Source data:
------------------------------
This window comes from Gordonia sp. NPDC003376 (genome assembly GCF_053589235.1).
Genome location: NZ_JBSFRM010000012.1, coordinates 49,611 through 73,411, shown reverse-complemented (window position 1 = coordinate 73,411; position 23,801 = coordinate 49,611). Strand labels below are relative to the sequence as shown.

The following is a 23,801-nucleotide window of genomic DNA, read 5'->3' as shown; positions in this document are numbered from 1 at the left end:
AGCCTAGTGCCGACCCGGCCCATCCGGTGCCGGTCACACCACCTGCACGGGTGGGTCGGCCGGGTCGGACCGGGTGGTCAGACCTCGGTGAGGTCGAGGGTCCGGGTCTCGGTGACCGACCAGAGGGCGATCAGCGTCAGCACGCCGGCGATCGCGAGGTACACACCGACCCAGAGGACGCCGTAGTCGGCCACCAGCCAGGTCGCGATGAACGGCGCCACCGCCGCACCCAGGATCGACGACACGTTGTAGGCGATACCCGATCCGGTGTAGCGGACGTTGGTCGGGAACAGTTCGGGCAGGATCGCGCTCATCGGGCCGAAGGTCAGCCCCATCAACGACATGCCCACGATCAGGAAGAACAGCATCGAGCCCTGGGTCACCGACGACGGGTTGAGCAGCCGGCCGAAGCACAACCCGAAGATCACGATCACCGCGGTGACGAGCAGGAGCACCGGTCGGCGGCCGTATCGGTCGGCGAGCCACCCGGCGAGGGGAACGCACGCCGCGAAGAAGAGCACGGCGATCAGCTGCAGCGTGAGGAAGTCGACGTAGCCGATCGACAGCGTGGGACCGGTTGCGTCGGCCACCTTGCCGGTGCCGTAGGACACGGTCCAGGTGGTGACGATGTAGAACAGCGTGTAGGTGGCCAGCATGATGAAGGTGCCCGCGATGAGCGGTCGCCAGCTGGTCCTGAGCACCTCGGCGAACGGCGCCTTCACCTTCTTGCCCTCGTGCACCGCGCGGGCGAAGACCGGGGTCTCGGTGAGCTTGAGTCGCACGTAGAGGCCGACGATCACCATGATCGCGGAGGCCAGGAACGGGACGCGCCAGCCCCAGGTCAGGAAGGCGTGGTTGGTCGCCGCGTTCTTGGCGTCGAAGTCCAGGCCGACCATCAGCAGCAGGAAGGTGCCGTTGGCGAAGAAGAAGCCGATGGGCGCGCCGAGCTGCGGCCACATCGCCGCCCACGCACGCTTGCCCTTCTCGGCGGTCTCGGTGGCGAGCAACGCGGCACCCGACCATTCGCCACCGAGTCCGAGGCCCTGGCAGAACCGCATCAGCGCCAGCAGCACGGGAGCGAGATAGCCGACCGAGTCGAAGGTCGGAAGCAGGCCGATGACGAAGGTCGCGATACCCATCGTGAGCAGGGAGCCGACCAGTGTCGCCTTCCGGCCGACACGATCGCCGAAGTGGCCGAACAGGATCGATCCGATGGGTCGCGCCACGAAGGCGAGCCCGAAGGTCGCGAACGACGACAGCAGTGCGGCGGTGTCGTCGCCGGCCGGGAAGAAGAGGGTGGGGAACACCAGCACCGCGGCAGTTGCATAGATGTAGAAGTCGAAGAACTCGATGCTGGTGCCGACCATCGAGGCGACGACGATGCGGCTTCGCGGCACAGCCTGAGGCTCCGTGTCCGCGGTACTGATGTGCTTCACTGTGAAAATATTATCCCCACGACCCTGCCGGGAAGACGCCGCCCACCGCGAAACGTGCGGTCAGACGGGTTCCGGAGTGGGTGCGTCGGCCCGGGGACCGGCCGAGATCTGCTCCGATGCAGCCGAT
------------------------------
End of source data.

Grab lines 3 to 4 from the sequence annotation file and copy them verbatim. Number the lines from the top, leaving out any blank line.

The following is a 23,801-nucleotide window of genomic DNA, read 5'->3' as shown; positions in this document are numbered from 1 at the left end:
AGCCTAGTGCCGACCCGGCCCATCCGGTGCCGGTCACACCACCTGCACGGGTGGGTCGGCCGGGTCGGACCGGGTGGTCAGACCTCGGTGAGGTCGAGGGTCCGGGTCTCGGTGACCGACCAGAGGGCGATCAGCGTCAGCACGCCGGCGATCGCGAGGTACACACCGACCCAGAGGACGCCGTAGTCGGCCACCAGCCAGGTCGCGATGAACGGCGCCACCGCCGCACCCAGGATCGACGACACGTTGTAGGCGATACCCGATCCGGTGTAGCGGACGTTGGTCGGGAACAGTTCGGGCAGGATCGCGCTCATCGGGCCGAAGGTCAGCCCCATCAACGACATGCCCACGATCAGGAAGAACAGCATCGAGCCCTGGGTCACCGACGACGGGTTGAGCAGCCGGCCGAAGCACAACCCGAAGATCACGATCACCGCGGTGACGAGCAGGAGCACCGGTCGGCGGCCGTATCGGTCGGCGAGCCACCCGGCGAGGGGAACGCACGCCGCGAAGAAGAGCACGGCGATCAGCTGCAGCGTGAGGAAGTCGACGTAGCCGATCGACAGCGTGGGACCGGTTGCGTCGGCCACCTTGCCGGTGCCGTAGGACACGGTCCAGGTGGTGACGATGTAGAACAGCGTGTAGGTGGCCAGCATGATGAAGGTGCCCGCGATGAGCGGTCGCCAGCTGGTCCTGAGCACCTCGGCGAACGGCGCCTTCACCTTCTTGCCCTCGTGCACCGCGCGGGCGAAGACCGGGGTCTCGGTGAGCTTGAGTCGCACGTAGAGGCCGACGATCACCATGATCGCGGAGGCCAGGAACGGGACGCGCCAGCCCCAGGTCAGGAAGGCGTGGTTGGTCGCCGCGTTCTTGGCGTCGAAGTCCAGGCCGACCATCAGCAGCAGGAAGGTGCCGTTGGCGAAGAAGAAGCCGATGGGCGCGCCGAGCTGCGGCCACATCGCCGCCCACGCACGCTTGCCCTTCTCGGCGGTCTCGGTGGCGAGCAACGCGGCACCCGACCATTCGCCACCGAGTCCGAGGCCCTGGCAGAACCGCATCAGCGCCAGCAGCACGGGAGCGAGATAGCCGACCGAGTCGAAGGTCGGAAGCAGGCCGATGACGAAGGTCGCGATACCCATCGTGAGCAGGGAGCCGACCAGTGTCGCCTTCCGGCCGACACGATCGCCGAAGTGGCCGAACAGGATCGATCCGATGGGTCGCGCCACGAAGGCGAGCCCGAAGGTCGCGAACGACGACAGCAGTGCGGCGGTGTCGTCGCCGGCCGGGAAGAAGAGGGTGGGGAACACCAGCACCGCGGCAGTTGCATAGATGTAGAAGTCGAAGAACTCGATGCTGGTGCCGACCATCGAGGCGACGACGATGCGGCTTCGCGGCACAGCCTGAGGCTCCGTGTCCGCGGTACTGATGTGCTTCACTGTGAAAATATTATCCCCACGACCCTGCCGGGAAGACGCCGCCCACCGCGAAACGTGCGGTCAGACGGGTTCCGGAGTGGGTGCGTCGGCCCGGGGACCGGCCGAGATCTGCTCCGATGCAGCCGAT